Whilst coming up with a campaign, creating and deploying it may take the majority of any marketer’s attention; staying focussed post-publication, by reviewing and analysing reports is almost as important as sending the campaign in the first place.

Analyse publication reports to see what patterns arise from data. These patterns will reveal possible theories on how to increase engagement and conversions.

For example, you may notice that although your email went out at noon, it was opened by many of your contacts in the evening. The theory you may come up with here is: we may gain increased open rates if we send our email in the evening.

The next step of course is to test your theory out.

Testing theories based off of previous campaign data takes confidence. To test a theory you have to bite the bullet and apply your theory to your next campaign.

What might that look like with the above example, “we will gain a higher open rate by sending our email in the evening”?

Simply send your next campaign in the evening, and again – analyse the results.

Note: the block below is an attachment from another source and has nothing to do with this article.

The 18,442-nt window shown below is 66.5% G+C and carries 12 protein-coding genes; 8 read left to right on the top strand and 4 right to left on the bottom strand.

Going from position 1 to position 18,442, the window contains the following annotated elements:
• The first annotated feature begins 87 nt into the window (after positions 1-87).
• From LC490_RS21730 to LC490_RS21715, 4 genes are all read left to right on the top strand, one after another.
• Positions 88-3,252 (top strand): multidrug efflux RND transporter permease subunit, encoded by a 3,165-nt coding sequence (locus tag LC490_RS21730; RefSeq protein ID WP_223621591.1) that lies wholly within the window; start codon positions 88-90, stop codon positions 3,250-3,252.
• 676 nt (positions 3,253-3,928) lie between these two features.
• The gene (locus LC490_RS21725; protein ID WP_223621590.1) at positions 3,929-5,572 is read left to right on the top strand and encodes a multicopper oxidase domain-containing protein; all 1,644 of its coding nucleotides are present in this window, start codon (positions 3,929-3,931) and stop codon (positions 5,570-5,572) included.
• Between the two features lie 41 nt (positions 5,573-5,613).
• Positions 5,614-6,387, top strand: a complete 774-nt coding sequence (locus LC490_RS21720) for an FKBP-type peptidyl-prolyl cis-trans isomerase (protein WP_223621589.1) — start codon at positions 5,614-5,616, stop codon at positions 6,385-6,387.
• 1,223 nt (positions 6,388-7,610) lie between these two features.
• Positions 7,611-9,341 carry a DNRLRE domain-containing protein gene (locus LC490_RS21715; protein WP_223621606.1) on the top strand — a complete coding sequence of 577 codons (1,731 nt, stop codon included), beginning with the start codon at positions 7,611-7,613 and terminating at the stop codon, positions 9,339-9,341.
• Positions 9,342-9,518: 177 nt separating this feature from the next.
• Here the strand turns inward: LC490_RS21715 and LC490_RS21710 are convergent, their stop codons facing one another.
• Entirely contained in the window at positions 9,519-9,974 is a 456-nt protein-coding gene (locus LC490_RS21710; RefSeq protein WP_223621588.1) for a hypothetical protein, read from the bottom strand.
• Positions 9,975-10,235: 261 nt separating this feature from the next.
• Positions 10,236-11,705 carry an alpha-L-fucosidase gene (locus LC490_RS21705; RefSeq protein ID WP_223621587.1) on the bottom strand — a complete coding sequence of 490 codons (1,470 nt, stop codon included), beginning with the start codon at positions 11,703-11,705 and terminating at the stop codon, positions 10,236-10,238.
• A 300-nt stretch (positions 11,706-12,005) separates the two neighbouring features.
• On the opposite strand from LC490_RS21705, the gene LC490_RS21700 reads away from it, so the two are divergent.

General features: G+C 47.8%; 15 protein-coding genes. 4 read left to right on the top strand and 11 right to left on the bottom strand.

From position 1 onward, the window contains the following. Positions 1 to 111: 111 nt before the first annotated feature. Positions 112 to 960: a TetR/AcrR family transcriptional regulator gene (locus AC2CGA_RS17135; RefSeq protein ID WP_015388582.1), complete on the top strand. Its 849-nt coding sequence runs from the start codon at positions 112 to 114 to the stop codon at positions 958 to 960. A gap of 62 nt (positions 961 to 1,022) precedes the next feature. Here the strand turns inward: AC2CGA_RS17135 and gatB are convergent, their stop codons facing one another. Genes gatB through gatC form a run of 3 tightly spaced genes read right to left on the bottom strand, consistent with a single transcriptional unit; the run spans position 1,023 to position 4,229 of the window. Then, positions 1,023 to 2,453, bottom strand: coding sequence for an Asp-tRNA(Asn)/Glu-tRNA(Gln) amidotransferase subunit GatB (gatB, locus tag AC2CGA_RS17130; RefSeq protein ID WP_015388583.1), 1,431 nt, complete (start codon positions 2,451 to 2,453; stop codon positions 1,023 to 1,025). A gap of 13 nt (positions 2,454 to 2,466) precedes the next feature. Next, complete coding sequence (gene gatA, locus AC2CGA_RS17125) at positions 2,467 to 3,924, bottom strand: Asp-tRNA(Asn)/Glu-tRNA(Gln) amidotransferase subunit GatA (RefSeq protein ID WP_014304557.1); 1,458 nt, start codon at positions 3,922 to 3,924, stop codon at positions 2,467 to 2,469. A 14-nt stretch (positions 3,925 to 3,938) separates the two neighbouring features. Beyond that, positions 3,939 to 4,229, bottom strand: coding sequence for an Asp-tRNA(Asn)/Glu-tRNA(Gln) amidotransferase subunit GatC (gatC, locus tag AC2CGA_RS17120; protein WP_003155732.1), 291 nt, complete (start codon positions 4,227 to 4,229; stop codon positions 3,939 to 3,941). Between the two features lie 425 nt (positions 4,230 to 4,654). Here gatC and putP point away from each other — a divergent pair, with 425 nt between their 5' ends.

Is your open rate higher? Then your theory is confirmed.

You now know the best time to send an email to your specific audience: in the evening.

Don’t worry, analysing reports is much easier in the digital age.

Email Marketing Opt-In Best Practices

Your email marketing strategy only works if you have people to send to. D’uh, right?

But how do you go about collecting a large volume of willing, engaged subscribers?

And how do you build your contact database without breaking laws, or trust?

Knowing your opt-in best practice is foundational to your email marketing success.

Consent matters when it comes to opt-ins, so regardless of how worried you are about numbers, it’s important to prioritise consent. That means, the quality of your subscribers matters more than the quantity.